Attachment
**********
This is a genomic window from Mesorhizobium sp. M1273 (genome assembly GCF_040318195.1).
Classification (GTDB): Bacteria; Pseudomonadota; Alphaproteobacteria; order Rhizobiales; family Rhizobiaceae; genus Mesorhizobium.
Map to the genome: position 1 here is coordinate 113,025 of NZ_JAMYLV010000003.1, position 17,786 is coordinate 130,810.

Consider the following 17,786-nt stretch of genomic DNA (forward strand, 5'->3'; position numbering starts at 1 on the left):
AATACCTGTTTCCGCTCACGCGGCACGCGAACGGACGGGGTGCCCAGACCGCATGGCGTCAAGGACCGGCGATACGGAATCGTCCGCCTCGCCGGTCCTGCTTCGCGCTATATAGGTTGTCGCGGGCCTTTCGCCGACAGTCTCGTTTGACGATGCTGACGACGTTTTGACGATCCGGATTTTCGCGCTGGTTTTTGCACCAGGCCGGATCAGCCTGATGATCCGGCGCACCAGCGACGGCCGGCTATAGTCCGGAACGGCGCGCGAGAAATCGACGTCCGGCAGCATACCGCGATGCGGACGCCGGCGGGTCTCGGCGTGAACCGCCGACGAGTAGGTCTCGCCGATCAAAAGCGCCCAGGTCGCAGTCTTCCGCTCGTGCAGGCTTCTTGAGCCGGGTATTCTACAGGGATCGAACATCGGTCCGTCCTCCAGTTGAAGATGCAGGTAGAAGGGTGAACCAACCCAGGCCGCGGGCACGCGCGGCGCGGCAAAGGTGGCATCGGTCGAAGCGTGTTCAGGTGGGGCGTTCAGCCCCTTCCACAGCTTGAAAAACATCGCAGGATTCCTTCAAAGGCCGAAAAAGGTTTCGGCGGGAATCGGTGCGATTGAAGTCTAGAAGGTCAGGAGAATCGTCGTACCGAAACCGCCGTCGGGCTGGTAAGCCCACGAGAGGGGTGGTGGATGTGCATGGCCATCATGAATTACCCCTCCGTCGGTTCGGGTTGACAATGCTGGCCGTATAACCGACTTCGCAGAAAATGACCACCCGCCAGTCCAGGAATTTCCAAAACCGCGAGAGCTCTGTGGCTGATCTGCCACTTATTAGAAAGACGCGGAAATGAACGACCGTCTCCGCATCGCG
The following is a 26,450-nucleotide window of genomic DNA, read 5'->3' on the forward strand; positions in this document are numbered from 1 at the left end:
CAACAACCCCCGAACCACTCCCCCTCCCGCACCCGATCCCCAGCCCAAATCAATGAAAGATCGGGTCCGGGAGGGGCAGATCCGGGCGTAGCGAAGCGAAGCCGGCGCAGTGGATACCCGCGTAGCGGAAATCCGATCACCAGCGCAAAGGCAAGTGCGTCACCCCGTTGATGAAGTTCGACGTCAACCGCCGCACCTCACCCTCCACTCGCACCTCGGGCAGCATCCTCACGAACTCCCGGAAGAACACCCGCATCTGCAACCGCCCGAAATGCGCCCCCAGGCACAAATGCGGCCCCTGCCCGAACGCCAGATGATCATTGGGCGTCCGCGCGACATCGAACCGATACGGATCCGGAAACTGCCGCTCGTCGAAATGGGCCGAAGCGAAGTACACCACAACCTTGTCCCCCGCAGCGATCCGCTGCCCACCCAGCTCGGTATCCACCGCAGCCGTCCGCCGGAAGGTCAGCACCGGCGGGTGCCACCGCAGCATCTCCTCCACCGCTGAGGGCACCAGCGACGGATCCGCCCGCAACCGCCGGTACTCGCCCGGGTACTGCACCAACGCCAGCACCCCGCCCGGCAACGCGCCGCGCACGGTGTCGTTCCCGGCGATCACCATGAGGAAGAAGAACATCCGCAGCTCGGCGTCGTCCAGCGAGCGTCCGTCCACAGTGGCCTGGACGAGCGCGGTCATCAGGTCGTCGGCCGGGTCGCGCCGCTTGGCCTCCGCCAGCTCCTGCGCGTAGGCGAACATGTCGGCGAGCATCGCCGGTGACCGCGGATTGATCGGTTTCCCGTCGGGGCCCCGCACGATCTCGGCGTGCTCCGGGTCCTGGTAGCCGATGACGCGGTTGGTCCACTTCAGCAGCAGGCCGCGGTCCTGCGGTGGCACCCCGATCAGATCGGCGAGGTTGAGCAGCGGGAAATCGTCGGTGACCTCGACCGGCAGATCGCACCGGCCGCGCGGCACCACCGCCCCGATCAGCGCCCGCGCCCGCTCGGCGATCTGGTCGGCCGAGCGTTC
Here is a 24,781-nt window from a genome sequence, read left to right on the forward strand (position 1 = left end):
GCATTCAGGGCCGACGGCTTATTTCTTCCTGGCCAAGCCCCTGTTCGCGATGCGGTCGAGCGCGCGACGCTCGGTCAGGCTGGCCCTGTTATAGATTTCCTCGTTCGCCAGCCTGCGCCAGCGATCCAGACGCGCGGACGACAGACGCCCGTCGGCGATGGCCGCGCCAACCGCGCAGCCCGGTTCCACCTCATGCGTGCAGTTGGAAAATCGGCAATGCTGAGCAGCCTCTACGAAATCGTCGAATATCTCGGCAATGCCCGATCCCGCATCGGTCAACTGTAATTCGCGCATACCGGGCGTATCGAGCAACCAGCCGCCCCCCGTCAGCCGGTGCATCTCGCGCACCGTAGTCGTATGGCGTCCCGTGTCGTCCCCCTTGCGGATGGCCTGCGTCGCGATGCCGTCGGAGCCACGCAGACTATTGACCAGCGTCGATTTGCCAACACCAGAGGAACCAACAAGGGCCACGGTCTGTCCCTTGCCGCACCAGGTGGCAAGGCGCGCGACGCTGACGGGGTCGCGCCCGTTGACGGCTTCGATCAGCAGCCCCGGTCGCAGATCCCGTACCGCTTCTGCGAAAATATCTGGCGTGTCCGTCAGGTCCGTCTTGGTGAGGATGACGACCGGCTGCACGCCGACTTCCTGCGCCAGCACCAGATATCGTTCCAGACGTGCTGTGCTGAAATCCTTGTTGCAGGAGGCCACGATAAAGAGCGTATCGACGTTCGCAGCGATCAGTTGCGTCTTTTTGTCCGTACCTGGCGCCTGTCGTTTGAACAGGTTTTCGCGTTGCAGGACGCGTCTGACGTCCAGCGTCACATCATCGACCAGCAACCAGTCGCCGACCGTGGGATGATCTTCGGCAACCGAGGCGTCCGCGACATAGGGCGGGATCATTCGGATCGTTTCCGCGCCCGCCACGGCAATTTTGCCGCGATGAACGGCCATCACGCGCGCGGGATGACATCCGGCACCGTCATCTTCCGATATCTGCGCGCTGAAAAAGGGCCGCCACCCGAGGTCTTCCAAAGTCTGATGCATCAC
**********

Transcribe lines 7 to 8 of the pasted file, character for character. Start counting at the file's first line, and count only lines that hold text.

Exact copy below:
CAACAACCCCCGAACCACTCCCCCTCCCGCACCCGATCCCCAGCCCAAATCAATGAAAGATCGGGTCCGGGAGGGGCAGATCCGGGCGTAGCGAAGCGAAGCCGGCGCAGTGGATACCCGCGTAGCGGAAATCCGATCACCAGCGCAAAGGCAAGTGCGTCACCCCGTTGATGAAGTTCGACGTCAACCGCCGCACCTCACCCTCCACTCGCACCTCGGGCAGCATCCTCACGAACTCCCGGAAGAACACCCGCATCTGCAACCGCCCGAAATGCGCCCCCAGGCACAAATGCGGCCCCTGCCCGAACGCCAGATGATCATTGGGCGTCCGCGCGACATCGAACCGATACGGATCCGGAAACTGCCGCTCGTCGAAATGGGCCGAAGCGAAGTACACCACAACCTTGTCCCCCGCAGCGATCCGCTGCCCACCCAGCTCGGTATCCACCGCAGCCGTCCGCCGGAAGGTCAGCACCGGCGGGTGCCACCGCAGCATCTCCTCCACCGCTGAGGGCACCAGCGACGGATCCGCCCGCAACCGCCGGTACTCGCCCGGGTACTGCACCAACGCCAGCACCCCGCCCGGCAACGCGCCGCGCACGGTGTCGTTCCCGGCGATCACCATGAGGAAGAAGAACATCCGCAGCTCGGCGTCGTCCAGCGAGCGTCCGTCCACAGTGGCCTGGACGAGCGCGGTCATCAGGTCGTCGGCCGGGTCGCGCCGCTTGGCCTCCGCCAGCTCCTGCGCGTAGGCGAACATGTCGGCGAGCATCGCCGGTGACCGCGGATTGATCGGTTTCCCGTCGGGGCCCCGCACGATCTCGGCGTGCTCCGGGTCCTGGTAGCCGATGACGCGGTTGGTCCACTTCAGCAGCAGGCCGCGGTCCTGCGGTGGCACCCCGATCAGATCGGCGAGGTTGAGCAGCGGGAAATCGTCGGTGACCTCGACCGGCAGATCGCACCGGCCGCGCGGCACCACCGCCCCGATCAGCGCCCGCGCCCGCTCGGCGATCTGGTCGGCCGAGCGTTC
Here is a 24,781-nt window from a genome sequence, read left to right on the forward strand (position 1 = left end):